On 28 February the EU issued a draft document proposing how the UK and the EU will go their separate ways. Otherwise known as the transition or withdrawal.
The 118 page document with its catchy-title the Commission Draft Withdrawal Agreement on the withdrawal of the United Kingdom of Great Britain and Northern Ireland from the European Union and the European Atomic Energy Community. is the legal text that will define the transition period and the state in which the UK leaves the EU.
It will be the subject of the upcoming UK-EU phase 2 negotiations.
This proposal document is the detail of the “divorce”discussions that are coming. If negotiations fail this document covers what the EU expects to happen and how. It is the back stop position.
For practical and political reasons it seems inconceivable we will reach October with this version of the text in tact.
On publication the EU said it was simply codifying the public statements made in December. Theresa May immediately made it clear the proposal contained within regarding the Irish border, was completely unacceptable. This is, after all, a negotiation. Both sides playing hard ball.
John Keynes,Economist (1883-1946) said “When the final result is expected to be a compromise, it is often prudent to start from an extreme position.”
Back in December it was clear that kicking the Irish border issue down the line to allow progress only deferred this thorny issue. We should also keep in mind that the UK government has said nothing is agreed until everything is agreed.
So onwards to the second phase of negotiations. Now the hard work commences.
UK trade has plenty of concerns about how the Customs aspect of Brexit will proceed and is looking for detail of new Customs rules in order to help shape decisions in the supply chain, cross border, logistics and forwarding sector. Uncertainty is causing inaction.
Time is running out to make, design, and deploy effective trade systems.
The reality is this EU proposal document for the transition period only confirms non-controversial Customs technicalities. Useful for specialists but no more.
The proposal describes what happens in the transition period and at cut over for goods en-route. What happens after that is upto the UK.
UK trade has to focus on the government legislation in London whilst keeping an eye on developments in Brussels as negotiations progress.
Today the vast majority of Customs activity in the UK is determined by the Union Customs Code (UCC) regulations, alongside Customs & Excise Management Act (CEMA). Until the UK leaves the EU the UCC will define how UK trade operates in the Customs sector.
EU wide Customs authorities negotiated for several years leading to the UCC (Regulation 952/2013) . It entered into force in May 2016 and itself has a transition period to 2020. It focused on aligning Customs data sets, electronic systems and modernising Customs to align processes with current business practice.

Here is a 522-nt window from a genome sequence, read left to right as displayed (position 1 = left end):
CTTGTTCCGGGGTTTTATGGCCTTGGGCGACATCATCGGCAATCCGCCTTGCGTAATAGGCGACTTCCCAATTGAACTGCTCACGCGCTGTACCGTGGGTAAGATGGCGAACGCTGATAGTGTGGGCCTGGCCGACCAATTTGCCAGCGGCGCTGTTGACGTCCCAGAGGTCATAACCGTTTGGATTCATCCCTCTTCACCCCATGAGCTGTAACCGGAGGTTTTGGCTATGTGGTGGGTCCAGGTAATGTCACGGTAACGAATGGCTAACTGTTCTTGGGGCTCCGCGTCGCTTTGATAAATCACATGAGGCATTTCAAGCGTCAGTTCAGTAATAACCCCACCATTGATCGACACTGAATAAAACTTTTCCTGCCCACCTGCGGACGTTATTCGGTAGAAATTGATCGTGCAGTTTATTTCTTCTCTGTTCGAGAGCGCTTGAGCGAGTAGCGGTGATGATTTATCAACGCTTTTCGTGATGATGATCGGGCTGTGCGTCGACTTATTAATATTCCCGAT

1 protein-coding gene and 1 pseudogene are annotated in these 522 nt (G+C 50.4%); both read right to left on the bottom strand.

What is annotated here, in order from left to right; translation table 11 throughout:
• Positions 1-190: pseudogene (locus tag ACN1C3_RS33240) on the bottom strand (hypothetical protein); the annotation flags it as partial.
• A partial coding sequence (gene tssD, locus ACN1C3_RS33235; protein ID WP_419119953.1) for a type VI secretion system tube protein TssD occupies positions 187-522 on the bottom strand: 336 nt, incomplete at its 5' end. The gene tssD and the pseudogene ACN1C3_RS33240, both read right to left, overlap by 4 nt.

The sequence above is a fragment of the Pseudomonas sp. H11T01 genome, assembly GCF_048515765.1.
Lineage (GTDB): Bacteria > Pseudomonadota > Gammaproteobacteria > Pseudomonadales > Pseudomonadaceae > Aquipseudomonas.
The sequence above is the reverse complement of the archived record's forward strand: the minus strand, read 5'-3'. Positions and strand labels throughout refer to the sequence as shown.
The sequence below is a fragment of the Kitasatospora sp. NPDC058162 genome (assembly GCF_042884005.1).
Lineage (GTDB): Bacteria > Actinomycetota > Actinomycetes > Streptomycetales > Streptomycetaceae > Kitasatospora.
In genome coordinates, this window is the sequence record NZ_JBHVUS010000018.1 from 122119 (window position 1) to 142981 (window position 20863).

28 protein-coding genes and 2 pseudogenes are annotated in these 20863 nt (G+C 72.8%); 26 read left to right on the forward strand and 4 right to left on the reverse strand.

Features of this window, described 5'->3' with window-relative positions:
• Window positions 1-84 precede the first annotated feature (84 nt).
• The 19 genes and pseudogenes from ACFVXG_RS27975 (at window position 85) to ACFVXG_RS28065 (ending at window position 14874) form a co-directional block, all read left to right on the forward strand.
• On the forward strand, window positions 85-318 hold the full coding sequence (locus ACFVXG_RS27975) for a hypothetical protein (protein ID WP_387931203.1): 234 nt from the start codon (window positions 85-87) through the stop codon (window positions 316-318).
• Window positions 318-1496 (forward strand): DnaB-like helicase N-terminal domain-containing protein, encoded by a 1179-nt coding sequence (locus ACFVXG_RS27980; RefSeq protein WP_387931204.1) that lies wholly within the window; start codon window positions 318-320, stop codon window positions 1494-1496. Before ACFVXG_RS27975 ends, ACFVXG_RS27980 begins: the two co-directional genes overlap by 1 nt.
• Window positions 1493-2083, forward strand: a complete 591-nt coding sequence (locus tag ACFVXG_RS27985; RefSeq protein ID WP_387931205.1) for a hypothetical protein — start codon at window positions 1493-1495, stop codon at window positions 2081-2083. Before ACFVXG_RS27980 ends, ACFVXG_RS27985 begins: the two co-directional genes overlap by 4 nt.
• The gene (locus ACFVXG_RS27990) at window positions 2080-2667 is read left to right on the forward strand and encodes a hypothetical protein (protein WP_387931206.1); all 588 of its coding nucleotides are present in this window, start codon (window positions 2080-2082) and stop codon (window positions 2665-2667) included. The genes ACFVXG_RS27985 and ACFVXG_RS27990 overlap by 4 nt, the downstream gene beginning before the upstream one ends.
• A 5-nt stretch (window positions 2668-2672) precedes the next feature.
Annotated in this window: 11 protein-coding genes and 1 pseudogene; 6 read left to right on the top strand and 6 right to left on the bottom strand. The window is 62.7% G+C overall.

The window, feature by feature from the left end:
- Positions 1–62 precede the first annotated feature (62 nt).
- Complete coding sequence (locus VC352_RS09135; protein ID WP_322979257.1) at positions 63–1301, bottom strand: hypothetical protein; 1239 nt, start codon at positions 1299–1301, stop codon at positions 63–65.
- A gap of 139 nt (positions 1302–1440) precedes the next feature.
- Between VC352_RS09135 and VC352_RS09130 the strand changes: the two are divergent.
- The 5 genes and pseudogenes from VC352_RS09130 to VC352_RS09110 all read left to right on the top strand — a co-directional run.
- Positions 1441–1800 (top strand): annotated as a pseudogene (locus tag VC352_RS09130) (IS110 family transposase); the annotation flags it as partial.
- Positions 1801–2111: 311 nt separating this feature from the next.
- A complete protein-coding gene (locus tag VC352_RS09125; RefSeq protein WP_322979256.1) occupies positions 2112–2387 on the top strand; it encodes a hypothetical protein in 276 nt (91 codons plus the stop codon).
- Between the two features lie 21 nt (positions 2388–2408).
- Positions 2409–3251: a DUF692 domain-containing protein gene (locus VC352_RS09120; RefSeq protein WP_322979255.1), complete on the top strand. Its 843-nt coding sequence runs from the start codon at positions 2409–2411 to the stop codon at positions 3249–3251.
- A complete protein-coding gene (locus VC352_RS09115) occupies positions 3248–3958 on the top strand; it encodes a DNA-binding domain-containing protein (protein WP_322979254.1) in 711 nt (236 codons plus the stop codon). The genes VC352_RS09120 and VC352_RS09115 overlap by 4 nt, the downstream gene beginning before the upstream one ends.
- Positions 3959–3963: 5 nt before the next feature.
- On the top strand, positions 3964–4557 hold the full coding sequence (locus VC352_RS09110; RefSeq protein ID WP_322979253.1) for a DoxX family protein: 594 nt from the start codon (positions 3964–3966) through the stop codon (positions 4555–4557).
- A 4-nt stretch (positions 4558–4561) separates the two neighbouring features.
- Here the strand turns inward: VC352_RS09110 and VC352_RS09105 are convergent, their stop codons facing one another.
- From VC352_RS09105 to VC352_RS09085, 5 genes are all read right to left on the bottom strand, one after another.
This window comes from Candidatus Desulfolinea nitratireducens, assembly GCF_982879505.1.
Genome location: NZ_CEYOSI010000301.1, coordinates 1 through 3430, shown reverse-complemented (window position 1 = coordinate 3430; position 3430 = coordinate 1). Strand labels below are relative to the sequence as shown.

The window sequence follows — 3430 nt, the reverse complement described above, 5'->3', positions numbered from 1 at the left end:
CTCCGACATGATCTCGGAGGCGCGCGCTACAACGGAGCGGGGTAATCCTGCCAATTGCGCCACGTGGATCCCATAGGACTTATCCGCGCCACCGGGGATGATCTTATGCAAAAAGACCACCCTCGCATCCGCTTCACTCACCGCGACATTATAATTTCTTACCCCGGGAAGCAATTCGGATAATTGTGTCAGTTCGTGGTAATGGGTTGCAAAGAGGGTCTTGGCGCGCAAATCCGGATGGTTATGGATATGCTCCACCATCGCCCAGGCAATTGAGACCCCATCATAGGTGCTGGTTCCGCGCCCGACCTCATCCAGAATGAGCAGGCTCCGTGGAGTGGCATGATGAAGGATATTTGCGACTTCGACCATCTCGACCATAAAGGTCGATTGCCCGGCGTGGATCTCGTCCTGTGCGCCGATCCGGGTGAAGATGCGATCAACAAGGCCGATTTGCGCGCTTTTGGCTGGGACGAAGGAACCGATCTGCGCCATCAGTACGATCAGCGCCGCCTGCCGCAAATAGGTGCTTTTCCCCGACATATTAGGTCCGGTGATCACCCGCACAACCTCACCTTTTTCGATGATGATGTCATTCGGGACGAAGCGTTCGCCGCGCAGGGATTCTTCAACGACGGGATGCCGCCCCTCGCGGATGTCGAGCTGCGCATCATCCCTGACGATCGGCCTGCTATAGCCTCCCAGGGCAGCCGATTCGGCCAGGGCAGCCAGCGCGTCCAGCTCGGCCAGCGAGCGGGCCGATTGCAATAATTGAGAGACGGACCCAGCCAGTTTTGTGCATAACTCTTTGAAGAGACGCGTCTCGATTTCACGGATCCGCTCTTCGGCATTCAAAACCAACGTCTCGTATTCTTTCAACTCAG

Looking ahead, the UCC is already the model for the Customs piece of the UK Taxation (Cross Border Trade) Bill currently passing through the House of Lords. This new Bill will be the legislation trade will have to work with post-Brexit however little detail is contained within.
Proposed Transition Dates
According to the EU proposal the withdrawal period is to commence on 30 March 2019 and the EU proposes an end date 21 months later on 31 December 2020.
The EU proposal addresses all of the Brexit negotiation topics. Those relating to Customs are summarised as follows:
- Article 43 – documents needed to prove UK origin for some modes of transport.
- Article 44-48 – legal status of Entry Summary Declarations, Pre Departure Declarations , goods in special procedure, VAT and excise
- Articles 93-95 – continued co-operation by the UK in Customs matters
- Article 126 – powers of supervision by the EU remain during transition
- Articles 157 & 158 – establishes joint committee to oversee transition, specifc sub committee for Irish border
- Common Regulatory Area – Protocol on Ireland (page 98 onwards) and concept of Common Regulatory Area
- Annex Y+2 – detail of administrative co-operation in Customs including transit,origin,dual use,investigations
- Annex Y+4 – systems
This EU Proposal is just a starting point for a Brexit Treaty. The next few months of negotiation will lead to changes and through that process it is hoped UK trade policy will emerge.
We hope that in the next few months post-Brexit UK Customs policy and rules will crystallize and then trade can begin proper preparations in earnest.
Clearlight Customs provide import,export,training and consultancy. Contact us directly on 01283 553099 for assistance or use web chat. Feel free to leave us a comment below.